We are living in the video era – the staggering statistics on video growth make that abundantly clear. According to Cisco’s Visual Networking Index: Forecast and Methodology 2016–2021, video will make up 82 percent of all consumer internet traffic by 2021, an increase from 73 percent in 2016. To put this in perspective, “it would take an individual more than five million years to watch the amount of video that will be crossing global IP networks each month in 2021.”
While viral cat videos and homemade YouTube tutorials will always be part of the mix, more and more of this mountain of video will consist of highly produced content created by the global media and entertainment industry. The explosive growth of Streaming Video on Demand (SVOD) services like Netflix, Amazon Video, and Hulu suggest as much.
This video era has also given rise to the “golden age of television,” thanks to the proliferation of high-quality scripted dramas available to the video consumer. Linear television is no longer the only place (or even the main place) where people watch this content, but the major broadcast and cable networks remain key drivers in its creation and distribution.
In 1996, Bill Gates famously wrote, “We always overestimate the change that will occur in the next two years and underestimate the change that will occur in the next ten.” The changes in the media industry over the past ten years have been truly transformational, but it’s easy to lose sight of this fact when immersed in the industry day to day. It’s eye-opening to take a look in the rearview mirror and review just how far the business has come in the past decade.
Ten years ago, original scripted shows were consumed primarily via traditional television (broadcast, cable, and satellite). This content reappeared in secondary distribution channels such as hotels, planes and packaged media (DVD’s) in the home. But many of today’s popular video platforms were in their infancy (or didn’t even exist). Hulu launched in 2007, while Netflix, still in its “red envelope” DVD rental phase, added a streaming option for a limited selection of titles. Google bought one-year-old YouTube in 2006. At that time, YouTube was already delivering an average of 100 million video views per day. But most of this content was user-generated or pirated. M&E content providers who uploaded videos to YouTube were simply trying to drive consumers to the primary distribution channels.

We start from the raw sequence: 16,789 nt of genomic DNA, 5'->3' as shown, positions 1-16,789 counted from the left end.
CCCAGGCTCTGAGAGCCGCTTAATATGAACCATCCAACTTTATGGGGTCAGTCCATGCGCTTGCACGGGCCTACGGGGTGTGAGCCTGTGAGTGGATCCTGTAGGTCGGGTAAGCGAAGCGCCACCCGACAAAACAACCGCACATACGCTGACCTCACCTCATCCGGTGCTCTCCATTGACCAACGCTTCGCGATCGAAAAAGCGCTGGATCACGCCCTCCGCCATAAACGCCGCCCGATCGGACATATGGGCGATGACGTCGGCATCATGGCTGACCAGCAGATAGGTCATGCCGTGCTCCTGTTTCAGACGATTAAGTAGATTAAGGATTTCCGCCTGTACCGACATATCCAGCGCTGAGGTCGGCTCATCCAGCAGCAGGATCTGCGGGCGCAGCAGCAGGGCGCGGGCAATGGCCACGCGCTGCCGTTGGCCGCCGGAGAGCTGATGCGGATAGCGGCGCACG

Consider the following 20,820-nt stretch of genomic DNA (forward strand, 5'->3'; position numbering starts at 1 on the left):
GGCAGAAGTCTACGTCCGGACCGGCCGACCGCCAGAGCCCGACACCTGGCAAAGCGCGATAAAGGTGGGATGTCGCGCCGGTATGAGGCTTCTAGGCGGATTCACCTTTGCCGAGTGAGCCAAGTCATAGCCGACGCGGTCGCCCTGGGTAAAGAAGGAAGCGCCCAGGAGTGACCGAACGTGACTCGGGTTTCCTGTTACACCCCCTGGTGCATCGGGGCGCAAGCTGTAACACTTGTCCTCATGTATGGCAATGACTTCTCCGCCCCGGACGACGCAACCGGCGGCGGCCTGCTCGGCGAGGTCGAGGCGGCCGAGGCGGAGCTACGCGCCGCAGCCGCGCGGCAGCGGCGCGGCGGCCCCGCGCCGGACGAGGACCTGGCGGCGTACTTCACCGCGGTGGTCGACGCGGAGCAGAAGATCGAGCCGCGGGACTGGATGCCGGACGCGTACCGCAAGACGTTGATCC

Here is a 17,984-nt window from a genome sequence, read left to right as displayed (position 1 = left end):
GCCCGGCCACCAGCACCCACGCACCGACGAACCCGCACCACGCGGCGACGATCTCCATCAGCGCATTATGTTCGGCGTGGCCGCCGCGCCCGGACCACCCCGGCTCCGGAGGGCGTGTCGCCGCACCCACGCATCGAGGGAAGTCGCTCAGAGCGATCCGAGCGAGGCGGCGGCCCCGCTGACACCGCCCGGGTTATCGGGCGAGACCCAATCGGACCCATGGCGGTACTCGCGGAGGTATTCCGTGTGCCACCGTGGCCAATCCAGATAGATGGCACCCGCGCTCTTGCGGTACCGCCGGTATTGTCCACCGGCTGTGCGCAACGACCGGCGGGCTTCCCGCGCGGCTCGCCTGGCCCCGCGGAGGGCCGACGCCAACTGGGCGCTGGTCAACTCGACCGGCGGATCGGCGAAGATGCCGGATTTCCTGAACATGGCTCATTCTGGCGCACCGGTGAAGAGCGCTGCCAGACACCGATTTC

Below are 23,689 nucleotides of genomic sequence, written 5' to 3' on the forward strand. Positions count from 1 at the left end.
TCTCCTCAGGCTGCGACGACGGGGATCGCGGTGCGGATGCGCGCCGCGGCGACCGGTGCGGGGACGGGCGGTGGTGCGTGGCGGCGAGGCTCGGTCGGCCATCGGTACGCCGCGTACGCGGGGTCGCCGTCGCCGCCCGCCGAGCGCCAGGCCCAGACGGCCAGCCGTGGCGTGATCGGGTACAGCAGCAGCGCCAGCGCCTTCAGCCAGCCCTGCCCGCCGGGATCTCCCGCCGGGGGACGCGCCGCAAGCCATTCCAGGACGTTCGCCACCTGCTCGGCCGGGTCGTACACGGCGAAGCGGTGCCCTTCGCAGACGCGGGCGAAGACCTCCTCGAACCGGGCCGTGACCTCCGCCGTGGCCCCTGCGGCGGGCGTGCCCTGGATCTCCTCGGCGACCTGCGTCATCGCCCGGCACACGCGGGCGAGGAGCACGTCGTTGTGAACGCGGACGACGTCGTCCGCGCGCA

While Apple launched the first iPhone in 2007, the first commercial phones running Google’s Android did not appear until the following year. And mobile video as a taken-for-granted part of daily life was still years away. As for Amazon Prime? In 2007, it was still just a customer program for receiving free shipping of physical goods. Social media was no different. Even though Facebook launched in 2004, it wasn’t available to the masses until 2006—the same year Twitter was born. And Instagram and Snapchat were only twinkles in the eyes of their founders.
Fast forward to today, and we see a very different media landscape.
We now live in a world where far more video is being created than ever before, and for many different types of devices. As a result, Over the Top (OTT) content providers like Netflix and Amazon have grown considerably. TV-connected devices (which allow people to watch streaming video), mobile video, and video on social media have also exploded.
Some numbers from recent studies illustrate these trends:
This new media landscape for distributing video has created huge challenges—as well as opportunities—for the media and entertainment industry.
Ten years ago, the big technological transformations affecting the television supply chain were primarily the move to end-to-end file-based workflows and the migration to HD. Today both transitions are largely complete—from acquisition all the way through distribution.
But new changes keep coming, including the move to even larger sized file formats. HD is in the process of being supplanted by 4K video, with 8K not far behind. NHK in Japan recently announced plans to launch the world’s first 8K channel next year. And a whole array of completely new video categories—360-degree video, VR, AR, MR, HDR, WCG—is entering the mainstream media industry.
Supporting new distribution platforms and adapting to new video formats are only part of the technological transformation story within M&E. For example, content producers and aggregators are increasingly looking to IP technology for data transport within their facilities. More broadly, the evolution of the cloud has had a massive impact on how media companies of all types operate today. Big data analytics and AI provide deeper insights into customers’ viewing habits. And data security has become an important aspect of almost all technology decisions.
All these technological changes, combined with the ever more globalized content supply chains, have radically altered how media companies approach content creation and distribution—specifically the infrastructure and processes needed to support them.
What will the landscape look like a decade from now? We can follow the trends and make predictions, but only time will tell.
This is the first article in our three-part “need for speed” series. Be sure to check out the other two or download the full series PDF version: